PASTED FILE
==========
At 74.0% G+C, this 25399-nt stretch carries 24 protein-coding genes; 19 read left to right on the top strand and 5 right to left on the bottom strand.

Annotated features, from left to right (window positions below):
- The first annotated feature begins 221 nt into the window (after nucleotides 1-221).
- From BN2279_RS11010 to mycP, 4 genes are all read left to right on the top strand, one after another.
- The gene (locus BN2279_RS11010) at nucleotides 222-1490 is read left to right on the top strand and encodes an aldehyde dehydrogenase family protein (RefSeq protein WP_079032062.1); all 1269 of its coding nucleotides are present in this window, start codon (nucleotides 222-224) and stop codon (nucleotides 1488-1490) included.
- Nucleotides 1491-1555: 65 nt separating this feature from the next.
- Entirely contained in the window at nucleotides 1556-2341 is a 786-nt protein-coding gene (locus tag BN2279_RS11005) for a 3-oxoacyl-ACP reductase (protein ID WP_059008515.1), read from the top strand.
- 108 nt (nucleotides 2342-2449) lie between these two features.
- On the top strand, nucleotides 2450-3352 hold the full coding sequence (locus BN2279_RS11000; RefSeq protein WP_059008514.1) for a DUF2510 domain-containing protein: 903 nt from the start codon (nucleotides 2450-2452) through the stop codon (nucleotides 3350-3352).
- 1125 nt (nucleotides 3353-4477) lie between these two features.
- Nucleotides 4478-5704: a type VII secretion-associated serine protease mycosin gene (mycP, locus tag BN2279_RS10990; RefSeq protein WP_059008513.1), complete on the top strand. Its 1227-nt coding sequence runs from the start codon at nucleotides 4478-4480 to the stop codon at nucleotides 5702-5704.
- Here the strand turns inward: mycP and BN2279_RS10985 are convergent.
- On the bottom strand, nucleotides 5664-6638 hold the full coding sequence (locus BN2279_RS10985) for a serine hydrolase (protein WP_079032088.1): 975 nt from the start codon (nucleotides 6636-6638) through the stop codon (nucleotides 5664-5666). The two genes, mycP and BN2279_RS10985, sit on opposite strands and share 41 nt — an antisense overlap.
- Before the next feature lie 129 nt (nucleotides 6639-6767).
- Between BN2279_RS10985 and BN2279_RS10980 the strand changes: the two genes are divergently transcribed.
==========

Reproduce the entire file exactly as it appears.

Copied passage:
At 74.0% G+C, this 25399-nt stretch carries 24 protein-coding genes; 19 read left to right on the top strand and 5 right to left on the bottom strand.

Annotated features, from left to right (window positions below):
- The first annotated feature begins 221 nt into the window (after nucleotides 1-221).
- From BN2279_RS11010 to mycP, 4 genes are all read left to right on the top strand, one after another.
- The gene (locus BN2279_RS11010) at nucleotides 222-1490 is read left to right on the top strand and encodes an aldehyde dehydrogenase family protein (RefSeq protein WP_079032062.1); all 1269 of its coding nucleotides are present in this window, start codon (nucleotides 222-224) and stop codon (nucleotides 1488-1490) included.
- Nucleotides 1491-1555: 65 nt separating this feature from the next.
- Entirely contained in the window at nucleotides 1556-2341 is a 786-nt protein-coding gene (locus tag BN2279_RS11005) for a 3-oxoacyl-ACP reductase (protein ID WP_059008515.1), read from the top strand.
- 108 nt (nucleotides 2342-2449) lie between these two features.
- On the top strand, nucleotides 2450-3352 hold the full coding sequence (locus BN2279_RS11000; RefSeq protein WP_059008514.1) for a DUF2510 domain-containing protein: 903 nt from the start codon (nucleotides 2450-2452) through the stop codon (nucleotides 3350-3352).
- 1125 nt (nucleotides 3353-4477) lie between these two features.
- Nucleotides 4478-5704: a type VII secretion-associated serine protease mycosin gene (mycP, locus tag BN2279_RS10990; RefSeq protein WP_059008513.1), complete on the top strand. Its 1227-nt coding sequence runs from the start codon at nucleotides 4478-4480 to the stop codon at nucleotides 5702-5704.
- Here the strand turns inward: mycP and BN2279_RS10985 are convergent.
- On the bottom strand, nucleotides 5664-6638 hold the full coding sequence (locus BN2279_RS10985) for a serine hydrolase (protein WP_079032088.1): 975 nt from the start codon (nucleotides 6636-6638) through the stop codon (nucleotides 5664-5666). The two genes, mycP and BN2279_RS10985, sit on opposite strands and share 41 nt — an antisense overlap.
- Before the next feature lie 129 nt (nucleotides 6639-6767).
- Between BN2279_RS10985 and BN2279_RS10980 the strand changes: the two genes are divergently transcribed.